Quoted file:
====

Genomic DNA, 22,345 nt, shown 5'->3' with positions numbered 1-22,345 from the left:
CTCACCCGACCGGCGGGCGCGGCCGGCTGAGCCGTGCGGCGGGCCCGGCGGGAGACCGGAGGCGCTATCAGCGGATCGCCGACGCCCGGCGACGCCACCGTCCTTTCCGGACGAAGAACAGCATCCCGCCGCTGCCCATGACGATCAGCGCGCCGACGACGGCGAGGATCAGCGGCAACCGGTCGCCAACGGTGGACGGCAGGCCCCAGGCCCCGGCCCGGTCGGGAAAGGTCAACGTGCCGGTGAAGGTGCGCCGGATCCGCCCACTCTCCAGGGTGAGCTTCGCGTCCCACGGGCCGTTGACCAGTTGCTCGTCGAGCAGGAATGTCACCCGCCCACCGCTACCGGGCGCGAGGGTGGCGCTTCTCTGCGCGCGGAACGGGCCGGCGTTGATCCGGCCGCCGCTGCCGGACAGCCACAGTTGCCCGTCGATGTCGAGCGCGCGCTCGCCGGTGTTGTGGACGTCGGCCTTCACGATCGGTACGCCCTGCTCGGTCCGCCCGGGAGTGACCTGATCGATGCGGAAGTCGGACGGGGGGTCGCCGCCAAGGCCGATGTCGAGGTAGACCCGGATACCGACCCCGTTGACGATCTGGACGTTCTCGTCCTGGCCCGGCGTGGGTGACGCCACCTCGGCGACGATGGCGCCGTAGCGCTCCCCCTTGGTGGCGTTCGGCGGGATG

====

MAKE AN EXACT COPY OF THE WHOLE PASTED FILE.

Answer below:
Genomic DNA, 22,345 nt, shown 5'->3' with positions numbered 1-22,345 from the left:
CTCACCCGACCGGCGGGCGCGGCCGGCTGAGCCGTGCGGCGGGCCCGGCGGGAGACCGGAGGCGCTATCAGCGGATCGCCGACGCCCGGCGACGCCACCGTCCTTTCCGGACGAAGAACAGCATCCCGCCGCTGCCCATGACGATCAGCGCGCCGACGACGGCGAGGATCAGCGGCAACCGGTCGCCAACGGTGGACGGCAGGCCCCAGGCCCCGGCCCGGTCGGGAAAGGTCAACGTGCCGGTGAAGGTGCGCCGGATCCGCCCACTCTCCAGGGTGAGCTTCGCGTCCCACGGGCCGTTGACCAGTTGCTCGTCGAGCAGGAATGTCACCCGCCCACCGCTACCGGGCGCGAGGGTGGCGCTTCTCTGCGCGCGGAACGGGCCGGCGTTGATCCGGCCGCCGCTGCCGGACAGCCACAGTTGCCCGTCGATGTCGAGCGCGCGCTCGCCGGTGTTGTGGACGTCGGCCTTCACGATCGGTACGCCCTGCTCGGTCCGCCCGGGAGTGACCTGATCGATGCGGAAGTCGGACGGGGGGTCGCCGCCAAGGCCGATGTCGAGGTAGACCCGGATACCGACCCCGTTGACGATCTGGACGTTCTCGTCCTGGCCCGGCGTGGGTGACGCCACCTCGGCGACGATGGCGCCGTAGCGCTCCCCCTTGGTGGCGTTCGGCGGGATG